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As far as I'm aware, EXPSPACE is the most inclusive computational complexity class. I was wondering if/how people conceptualize supersets of EXPSPACE.

Thinking about this question, I came up with a couple thoughts of my own:

  1. Maybe EXPSPACE = the set of all Recursively Enumerable problems, i.e. $\Delta_1$ in the arithmetical hierarchy. In this case, the rest of the arithmetical hierarchy would come after EXPSPACE.

  2. Maybe there are problems with space requirements that need to be described by non-computatable functions. For example, take the Busy Beaver function, $BB(n)$, which returns the maximum number of steps an $n$-state Turing Machine could take before halting. $BB$ grows faster than any computable function -- so if a problem required $BB(n)$ space to solve, maybe that would put it in a complexity class after EXPSPACE? In other words, maybe after EXPSPACE there is one or more sets of problems that require a non-computable amount of space to solve.

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EXPSPACE is not the most inclusive computational complexity class. There's a huge number of complexity classes; see, e.g., the Complexity Zoo for some that have been studied (and in principle there are an unlimited number one could define).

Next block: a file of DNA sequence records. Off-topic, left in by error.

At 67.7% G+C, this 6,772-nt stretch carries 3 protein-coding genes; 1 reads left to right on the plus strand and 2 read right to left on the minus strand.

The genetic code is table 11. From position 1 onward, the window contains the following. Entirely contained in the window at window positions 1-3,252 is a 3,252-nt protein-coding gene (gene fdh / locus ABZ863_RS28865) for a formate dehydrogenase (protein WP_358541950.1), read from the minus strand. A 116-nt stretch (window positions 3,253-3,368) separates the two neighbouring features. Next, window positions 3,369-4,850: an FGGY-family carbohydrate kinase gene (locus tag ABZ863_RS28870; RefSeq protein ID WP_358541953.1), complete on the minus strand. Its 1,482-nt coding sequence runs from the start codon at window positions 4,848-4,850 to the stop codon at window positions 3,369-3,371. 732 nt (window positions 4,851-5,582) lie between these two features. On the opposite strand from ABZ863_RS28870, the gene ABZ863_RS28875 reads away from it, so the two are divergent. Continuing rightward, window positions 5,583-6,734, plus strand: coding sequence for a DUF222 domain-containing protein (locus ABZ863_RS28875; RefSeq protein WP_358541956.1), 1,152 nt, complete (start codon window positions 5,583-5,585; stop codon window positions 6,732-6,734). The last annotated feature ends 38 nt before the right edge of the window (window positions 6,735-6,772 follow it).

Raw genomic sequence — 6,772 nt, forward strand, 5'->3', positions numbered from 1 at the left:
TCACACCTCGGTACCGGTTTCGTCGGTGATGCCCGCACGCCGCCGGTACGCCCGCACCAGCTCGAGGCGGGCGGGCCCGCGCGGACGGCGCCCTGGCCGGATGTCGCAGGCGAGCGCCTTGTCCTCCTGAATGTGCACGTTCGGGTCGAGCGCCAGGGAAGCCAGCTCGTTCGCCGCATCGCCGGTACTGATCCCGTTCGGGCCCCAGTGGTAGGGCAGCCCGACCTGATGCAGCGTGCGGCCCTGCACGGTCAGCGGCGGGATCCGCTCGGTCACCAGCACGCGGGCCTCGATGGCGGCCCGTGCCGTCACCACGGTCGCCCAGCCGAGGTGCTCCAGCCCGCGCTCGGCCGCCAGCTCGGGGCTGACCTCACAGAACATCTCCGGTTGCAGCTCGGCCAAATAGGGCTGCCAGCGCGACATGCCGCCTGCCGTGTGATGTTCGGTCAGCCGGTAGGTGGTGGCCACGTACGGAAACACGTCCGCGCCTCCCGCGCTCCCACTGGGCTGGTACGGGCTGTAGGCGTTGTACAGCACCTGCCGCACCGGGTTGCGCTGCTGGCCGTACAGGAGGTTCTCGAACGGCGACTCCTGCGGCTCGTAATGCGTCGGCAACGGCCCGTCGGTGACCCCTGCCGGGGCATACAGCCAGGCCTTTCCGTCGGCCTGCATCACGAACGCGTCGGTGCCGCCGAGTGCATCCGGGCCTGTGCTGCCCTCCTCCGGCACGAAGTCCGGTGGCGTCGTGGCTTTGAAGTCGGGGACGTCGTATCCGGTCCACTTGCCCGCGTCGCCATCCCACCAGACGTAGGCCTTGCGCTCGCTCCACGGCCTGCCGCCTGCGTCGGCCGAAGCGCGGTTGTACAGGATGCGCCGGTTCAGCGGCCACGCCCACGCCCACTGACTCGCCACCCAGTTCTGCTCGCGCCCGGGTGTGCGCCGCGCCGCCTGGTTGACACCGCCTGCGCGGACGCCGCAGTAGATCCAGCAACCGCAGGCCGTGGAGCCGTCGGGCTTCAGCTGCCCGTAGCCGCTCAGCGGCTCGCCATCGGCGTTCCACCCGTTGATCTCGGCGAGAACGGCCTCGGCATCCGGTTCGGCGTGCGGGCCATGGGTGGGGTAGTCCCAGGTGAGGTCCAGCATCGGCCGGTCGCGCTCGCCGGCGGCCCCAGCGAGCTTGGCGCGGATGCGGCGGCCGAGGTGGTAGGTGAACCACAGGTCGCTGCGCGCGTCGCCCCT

The space hierarchy theorem shows that for each $f(n)$, there are languages that can be decided in space $f(n)$ but cannot be decided in space $o(f(n))$. If we take $f(n)=2^{2^n}$ (say), then we find there are problems that can be decided in space $2^{2^n}$, but not in space $2^n$, and indeed, are not in EXPSPACE. So, we can "make up" a complexity class, call it 2EXPSPACE, of problems that can be solved in doubly-exponential space; it follows that 2EXPSPACE is bigger than EXPSPACE. And so on. There is an infinite hierarchy of complexity classes, each bigger than the previous.

This also shows that EXPSPACE is not equal to RE (the recursively enumerable problems).

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